Adam's tics haven't totally gone away, and suppressing them is tricky: If you hold in a tic, it may come out only more forcefully later on. But he's a more self-assured public speaker than many others who don't have involuntary gestures or vocalizations to worry about.

    Over the course of a half-hour, he delved into what it feels like to have Tourette syndrome.

    A tic, he told the group, "takes a lot of energy to stop and most times you can't - like a sneeze." A tic could be as simple as blinking or as complicated as hugging strangers.

    A hand shot up from the audience: "I hug a lot!" a boy said. "Sometimes, when I miss people, like in my family, if I miss them a lot, I hug them a lot."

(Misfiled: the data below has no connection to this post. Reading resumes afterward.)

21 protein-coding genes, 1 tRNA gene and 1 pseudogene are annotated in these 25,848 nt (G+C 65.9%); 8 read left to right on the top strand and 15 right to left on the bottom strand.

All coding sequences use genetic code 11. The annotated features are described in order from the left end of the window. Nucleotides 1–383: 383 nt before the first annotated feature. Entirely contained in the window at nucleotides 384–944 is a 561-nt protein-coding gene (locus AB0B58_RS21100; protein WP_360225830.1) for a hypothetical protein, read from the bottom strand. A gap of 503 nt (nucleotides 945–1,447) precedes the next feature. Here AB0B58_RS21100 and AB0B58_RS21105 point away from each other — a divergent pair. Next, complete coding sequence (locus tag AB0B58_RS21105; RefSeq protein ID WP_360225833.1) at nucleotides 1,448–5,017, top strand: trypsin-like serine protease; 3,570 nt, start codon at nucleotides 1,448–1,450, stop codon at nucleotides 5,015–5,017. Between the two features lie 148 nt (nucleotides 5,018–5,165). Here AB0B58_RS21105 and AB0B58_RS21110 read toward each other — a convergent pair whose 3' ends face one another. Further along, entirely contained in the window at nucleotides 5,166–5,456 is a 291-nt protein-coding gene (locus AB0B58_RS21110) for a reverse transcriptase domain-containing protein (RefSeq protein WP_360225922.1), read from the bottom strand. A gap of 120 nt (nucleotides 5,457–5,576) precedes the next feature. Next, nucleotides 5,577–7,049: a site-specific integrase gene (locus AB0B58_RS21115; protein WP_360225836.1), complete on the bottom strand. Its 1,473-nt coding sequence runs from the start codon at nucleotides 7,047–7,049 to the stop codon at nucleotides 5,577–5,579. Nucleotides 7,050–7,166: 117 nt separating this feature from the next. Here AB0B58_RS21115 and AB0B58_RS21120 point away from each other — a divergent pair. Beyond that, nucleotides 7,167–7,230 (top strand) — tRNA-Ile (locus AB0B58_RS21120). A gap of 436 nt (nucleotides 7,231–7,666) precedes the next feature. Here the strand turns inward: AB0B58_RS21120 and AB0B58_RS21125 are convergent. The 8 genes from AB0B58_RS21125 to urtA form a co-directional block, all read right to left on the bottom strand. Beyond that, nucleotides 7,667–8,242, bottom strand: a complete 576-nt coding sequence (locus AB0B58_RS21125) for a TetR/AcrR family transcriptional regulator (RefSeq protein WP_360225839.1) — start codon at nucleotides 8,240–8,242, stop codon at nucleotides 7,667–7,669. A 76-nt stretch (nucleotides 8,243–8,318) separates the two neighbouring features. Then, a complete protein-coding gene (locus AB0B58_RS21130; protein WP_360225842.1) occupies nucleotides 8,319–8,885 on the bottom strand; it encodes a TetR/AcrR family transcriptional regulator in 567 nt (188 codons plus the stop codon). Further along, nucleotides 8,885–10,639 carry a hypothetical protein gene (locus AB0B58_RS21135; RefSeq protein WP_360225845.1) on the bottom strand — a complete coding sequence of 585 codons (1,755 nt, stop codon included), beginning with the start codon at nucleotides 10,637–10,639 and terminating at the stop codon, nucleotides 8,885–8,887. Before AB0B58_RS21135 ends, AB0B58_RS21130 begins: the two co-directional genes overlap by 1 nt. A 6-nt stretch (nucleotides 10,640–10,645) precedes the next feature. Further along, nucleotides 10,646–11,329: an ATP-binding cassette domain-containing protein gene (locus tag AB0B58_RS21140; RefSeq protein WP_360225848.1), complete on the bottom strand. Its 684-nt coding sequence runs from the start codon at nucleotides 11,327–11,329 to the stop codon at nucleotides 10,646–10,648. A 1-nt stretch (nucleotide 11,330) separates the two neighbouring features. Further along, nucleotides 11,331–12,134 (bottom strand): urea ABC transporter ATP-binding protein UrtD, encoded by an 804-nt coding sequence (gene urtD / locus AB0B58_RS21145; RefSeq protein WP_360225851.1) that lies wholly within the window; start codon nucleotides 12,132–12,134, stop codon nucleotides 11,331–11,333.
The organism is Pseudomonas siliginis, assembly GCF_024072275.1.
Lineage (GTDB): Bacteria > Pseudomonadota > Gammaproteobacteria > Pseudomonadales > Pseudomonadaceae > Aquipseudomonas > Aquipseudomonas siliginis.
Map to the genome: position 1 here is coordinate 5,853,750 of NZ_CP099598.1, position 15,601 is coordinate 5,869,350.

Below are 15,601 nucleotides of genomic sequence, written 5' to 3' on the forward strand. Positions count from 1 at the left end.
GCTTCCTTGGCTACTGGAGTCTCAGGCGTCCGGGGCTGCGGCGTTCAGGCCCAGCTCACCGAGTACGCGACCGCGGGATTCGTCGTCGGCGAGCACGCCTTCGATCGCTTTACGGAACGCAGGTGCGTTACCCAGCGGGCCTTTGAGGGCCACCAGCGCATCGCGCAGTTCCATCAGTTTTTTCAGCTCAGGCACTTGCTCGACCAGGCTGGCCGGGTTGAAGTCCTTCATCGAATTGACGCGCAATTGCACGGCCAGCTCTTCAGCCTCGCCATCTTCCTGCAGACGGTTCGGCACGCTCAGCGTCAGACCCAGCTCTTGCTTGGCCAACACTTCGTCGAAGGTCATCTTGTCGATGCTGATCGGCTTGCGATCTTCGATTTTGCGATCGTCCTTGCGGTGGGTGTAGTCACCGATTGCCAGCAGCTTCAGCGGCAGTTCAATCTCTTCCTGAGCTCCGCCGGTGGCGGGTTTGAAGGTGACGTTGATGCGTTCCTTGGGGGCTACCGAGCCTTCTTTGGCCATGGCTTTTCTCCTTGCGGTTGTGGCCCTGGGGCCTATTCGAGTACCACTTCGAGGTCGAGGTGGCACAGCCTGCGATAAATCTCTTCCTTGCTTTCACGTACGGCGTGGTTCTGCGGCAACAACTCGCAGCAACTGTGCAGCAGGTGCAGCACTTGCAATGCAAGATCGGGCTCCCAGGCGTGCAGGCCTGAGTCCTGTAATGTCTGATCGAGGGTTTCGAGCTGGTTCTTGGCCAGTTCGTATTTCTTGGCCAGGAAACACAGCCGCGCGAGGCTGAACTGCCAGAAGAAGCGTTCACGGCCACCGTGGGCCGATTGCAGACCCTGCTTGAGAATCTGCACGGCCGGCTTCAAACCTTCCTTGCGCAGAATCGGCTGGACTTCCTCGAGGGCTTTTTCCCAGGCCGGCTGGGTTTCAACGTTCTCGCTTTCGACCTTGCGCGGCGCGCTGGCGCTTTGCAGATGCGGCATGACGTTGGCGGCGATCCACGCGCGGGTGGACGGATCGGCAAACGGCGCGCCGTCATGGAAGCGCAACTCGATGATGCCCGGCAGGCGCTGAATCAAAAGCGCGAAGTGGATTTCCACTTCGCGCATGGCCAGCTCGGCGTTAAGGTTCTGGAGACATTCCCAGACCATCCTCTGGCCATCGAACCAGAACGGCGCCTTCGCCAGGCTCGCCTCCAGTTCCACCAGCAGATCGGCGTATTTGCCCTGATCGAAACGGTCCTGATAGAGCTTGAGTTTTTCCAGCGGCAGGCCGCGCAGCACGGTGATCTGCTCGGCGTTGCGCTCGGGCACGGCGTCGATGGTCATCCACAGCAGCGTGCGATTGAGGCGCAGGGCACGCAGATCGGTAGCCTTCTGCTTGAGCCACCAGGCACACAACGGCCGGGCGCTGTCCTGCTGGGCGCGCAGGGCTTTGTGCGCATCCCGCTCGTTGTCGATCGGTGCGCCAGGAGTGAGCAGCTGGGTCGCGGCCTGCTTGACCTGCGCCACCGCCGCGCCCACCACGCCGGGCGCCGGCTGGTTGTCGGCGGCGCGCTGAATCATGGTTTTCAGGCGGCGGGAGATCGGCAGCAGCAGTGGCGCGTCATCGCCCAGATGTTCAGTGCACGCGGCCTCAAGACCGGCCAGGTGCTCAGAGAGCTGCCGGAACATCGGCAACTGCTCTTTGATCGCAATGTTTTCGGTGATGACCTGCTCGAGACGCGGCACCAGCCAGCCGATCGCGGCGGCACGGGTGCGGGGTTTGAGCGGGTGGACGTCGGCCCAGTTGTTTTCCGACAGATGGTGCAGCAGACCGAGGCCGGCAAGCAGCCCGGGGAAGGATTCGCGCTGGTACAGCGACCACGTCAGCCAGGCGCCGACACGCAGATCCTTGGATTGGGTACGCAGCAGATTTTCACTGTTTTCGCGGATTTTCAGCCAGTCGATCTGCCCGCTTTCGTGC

Adam assured the boy that it was probably not a tic. Explaining an abstract concept to small children is complicated, so Adam tried to show them what Tourette's feels like: He asked them to write the Pledge of Allegiance - but cross out every third word and stop on command to tap their pencils on the floor.

    "Don't worry - it's not contagious," he added.

    But it is fairly common.

    The Centers for Disease Control and Prevention reports that one in 360 children ages 6 to 17 has been diagnosed with Tourette's - named for French neurologist Georges Gilles de la Tourette, who first described the condition in 1885. Many more may be undiagnosed.

    Anthony Rostain, Adam's doctor and a professor of psychiatry and pediatrics at the University of Pennsylvania's medical school, said one diagnostic challenge is that Tourette's often occurs alongside other issues, such as obsessive-compulsive or attention deficit hyperactivity disorders.

    "A person with a Tourettic brain may present in different ways: negativism, resistance to change, or a need to do things in a particular way," he said.